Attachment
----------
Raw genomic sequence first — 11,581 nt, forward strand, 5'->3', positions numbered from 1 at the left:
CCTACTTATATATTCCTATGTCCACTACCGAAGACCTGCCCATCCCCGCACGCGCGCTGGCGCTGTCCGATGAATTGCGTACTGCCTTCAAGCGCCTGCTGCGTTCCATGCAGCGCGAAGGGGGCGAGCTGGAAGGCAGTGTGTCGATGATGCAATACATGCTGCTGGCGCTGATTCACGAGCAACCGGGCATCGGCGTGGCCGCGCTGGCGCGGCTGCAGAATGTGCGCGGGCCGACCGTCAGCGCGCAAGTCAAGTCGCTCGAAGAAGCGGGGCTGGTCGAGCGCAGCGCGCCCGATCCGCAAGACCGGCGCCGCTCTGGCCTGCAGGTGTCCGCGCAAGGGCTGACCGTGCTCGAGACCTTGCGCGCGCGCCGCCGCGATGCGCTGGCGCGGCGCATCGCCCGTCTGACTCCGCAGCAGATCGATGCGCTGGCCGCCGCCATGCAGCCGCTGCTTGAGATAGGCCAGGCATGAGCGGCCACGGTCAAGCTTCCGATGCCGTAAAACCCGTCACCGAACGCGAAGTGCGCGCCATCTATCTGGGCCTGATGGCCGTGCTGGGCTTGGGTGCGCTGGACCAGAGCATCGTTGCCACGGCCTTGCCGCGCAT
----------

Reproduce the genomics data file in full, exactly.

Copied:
Raw genomic sequence first — 11,581 nt, forward strand, 5'->3', positions numbered from 1 at the left:
CCTACTTATATATTCCTATGTCCACTACCGAAGACCTGCCCATCCCCGCACGCGCGCTGGCGCTGTCCGATGAATTGCGTACTGCCTTCAAGCGCCTGCTGCGTTCCATGCAGCGCGAAGGGGGCGAGCTGGAAGGCAGTGTGTCGATGATGCAATACATGCTGCTGGCGCTGATTCACGAGCAACCGGGCATCGGCGTGGCCGCGCTGGCGCGGCTGCAGAATGTGCGCGGGCCGACCGTCAGCGCGCAAGTCAAGTCGCTCGAAGAAGCGGGGCTGGTCGAGCGCAGCGCGCCCGATCCGCAAGACCGGCGCCGCTCTGGCCTGCAGGTGTCCGCGCAAGGGCTGACCGTGCTCGAGACCTTGCGCGCGCGCCGCCGCGATGCGCTGGCGCGGCGCATCGCCCGTCTGACTCCGCAGCAGATCGATGCGCTGGCCGCCGCCATGCAGCCGCTGCTTGAGATAGGCCAGGCATGAGCGGCCACGGTCAAGCTTCCGATGCCGTAAAACCCGTCACCGAACGCGAAGTGCGCGCCATCTATCTGGGCCTGATGGCCGTGCTGGGCTTGGGTGCGCTGGACCAGAGCATCGTTGCCACGGCCTTGCCGCGCAT